“The General Assembly may find itself in crisis, but it is a crisis which other public pension systems managed to avoid and, as reflected in the SEC order, it is a crisis for which the General Assembly itself is largely responsible (20).

“Moreover, no possible claim can be made that no less drastic measures were available when balancing pension obligations with other State expenditures became problematic. One alternative, identified at the hearing on Public Act 98-599, would have been to adopt a new schedule for amortizing the unfunded liabilities. The General Assembly could also have sought additional tax revenue. While it did pass a temporary income tax increase, it allowed the increased rate to lapse to a lower rate even as pension funding was being debated and litigated (20).

“That the State did not select the least drastic means of addressing its financial difficulties is reinforced by the legislative history. As noted earlier in this opinion, the chief sponsor of the legislation stated candidly that other alternatives were available. Public Act 98-599 was in no sense a last resort. Rather, it was an expedient to break a political stalemate (20).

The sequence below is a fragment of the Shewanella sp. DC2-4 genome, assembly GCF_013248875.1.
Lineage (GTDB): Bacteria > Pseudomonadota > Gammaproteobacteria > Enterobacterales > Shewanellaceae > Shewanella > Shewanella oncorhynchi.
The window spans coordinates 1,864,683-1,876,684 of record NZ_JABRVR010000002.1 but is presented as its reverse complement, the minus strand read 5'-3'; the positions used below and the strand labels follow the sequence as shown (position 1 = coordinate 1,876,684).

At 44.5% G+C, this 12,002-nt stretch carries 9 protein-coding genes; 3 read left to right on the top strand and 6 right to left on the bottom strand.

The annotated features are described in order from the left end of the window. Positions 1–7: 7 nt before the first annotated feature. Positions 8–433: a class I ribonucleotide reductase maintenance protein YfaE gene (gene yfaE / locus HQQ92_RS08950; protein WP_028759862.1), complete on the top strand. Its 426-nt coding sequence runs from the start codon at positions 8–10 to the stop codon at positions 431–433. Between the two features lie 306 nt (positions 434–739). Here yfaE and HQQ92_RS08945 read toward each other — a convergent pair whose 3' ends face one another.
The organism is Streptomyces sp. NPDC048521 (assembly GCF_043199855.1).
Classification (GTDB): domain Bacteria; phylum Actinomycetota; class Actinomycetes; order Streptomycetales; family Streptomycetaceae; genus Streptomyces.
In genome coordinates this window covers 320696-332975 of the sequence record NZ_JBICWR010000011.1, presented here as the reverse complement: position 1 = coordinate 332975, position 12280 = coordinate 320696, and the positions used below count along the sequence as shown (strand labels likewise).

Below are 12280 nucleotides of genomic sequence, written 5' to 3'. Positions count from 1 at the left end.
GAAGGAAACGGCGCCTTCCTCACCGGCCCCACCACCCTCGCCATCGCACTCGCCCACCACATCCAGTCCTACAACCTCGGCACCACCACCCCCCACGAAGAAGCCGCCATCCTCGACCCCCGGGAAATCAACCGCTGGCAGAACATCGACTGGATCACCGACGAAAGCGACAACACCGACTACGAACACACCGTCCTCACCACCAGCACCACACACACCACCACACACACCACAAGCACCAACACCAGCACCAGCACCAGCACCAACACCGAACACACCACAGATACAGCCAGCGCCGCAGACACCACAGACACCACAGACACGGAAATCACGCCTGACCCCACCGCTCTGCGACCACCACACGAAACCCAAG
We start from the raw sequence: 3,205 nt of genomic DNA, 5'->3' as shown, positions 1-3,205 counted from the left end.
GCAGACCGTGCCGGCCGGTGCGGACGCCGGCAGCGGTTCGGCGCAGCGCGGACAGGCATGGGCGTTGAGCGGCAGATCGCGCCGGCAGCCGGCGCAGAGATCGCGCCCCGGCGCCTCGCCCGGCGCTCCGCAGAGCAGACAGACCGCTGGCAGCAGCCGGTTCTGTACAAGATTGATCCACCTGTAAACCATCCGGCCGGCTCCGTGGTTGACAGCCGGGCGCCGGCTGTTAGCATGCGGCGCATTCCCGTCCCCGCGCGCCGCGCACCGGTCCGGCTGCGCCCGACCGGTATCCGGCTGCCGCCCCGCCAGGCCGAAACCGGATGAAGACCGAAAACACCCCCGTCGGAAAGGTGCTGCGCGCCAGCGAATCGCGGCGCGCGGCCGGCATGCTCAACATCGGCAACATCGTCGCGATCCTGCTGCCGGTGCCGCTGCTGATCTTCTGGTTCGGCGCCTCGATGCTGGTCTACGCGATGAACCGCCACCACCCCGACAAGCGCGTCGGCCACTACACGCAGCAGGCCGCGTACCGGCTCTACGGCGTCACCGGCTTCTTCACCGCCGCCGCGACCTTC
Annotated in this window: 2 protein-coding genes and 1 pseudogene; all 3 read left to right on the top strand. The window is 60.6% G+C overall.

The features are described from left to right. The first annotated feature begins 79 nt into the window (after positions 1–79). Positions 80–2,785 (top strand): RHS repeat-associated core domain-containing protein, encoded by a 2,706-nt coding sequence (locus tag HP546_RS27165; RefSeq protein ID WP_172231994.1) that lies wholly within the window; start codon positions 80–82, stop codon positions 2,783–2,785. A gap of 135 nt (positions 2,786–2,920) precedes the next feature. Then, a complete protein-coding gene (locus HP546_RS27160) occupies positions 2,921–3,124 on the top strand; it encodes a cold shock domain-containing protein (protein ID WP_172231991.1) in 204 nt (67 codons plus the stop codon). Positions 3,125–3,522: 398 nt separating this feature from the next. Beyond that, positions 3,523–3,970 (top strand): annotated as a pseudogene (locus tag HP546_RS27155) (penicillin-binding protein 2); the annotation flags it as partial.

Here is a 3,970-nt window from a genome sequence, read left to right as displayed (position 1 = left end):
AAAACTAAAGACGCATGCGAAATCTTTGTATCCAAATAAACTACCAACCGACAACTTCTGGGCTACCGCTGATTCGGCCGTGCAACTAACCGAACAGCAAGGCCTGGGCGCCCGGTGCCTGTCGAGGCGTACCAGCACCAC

“The United States Supreme Court has made clear that the United States Constitution ‘bar[s] Government from forcing some people alone to bear public burdens which, in all fairness and justice, should be borne by the public as a whole [citations].’ (Internal quotation marks omitted.) United States v. Winstar Corp., 518 U.S. 839, 883 (1996). Through Public Act 98-599, however, the General Assembly addressed the financial challenges facing our State by doing just that. It made no effort to distribute the burdens evenly among Illinoisans. It did not even attempt to distribute the burdens evenly among those with whom it has contractual relationships…” (20).

“Adherence to constitutional requirements often requires significant sacrifice, but our survival as a society depends on it. The United States Supreme Court made the point powerfully nearly a century and a half ago when it struck down as unconstitutional President Lincoln’s use of executive authority to suspend the writ of habeas corpus during the Civil War, a period of emergency that, by any measure, eclipsed the one facing our General Assembly today. In rejecting the government’s argument that wartime concerns justified the curtailment of the constitutional protections, the Supreme Court employed language which seems appropriate to this case: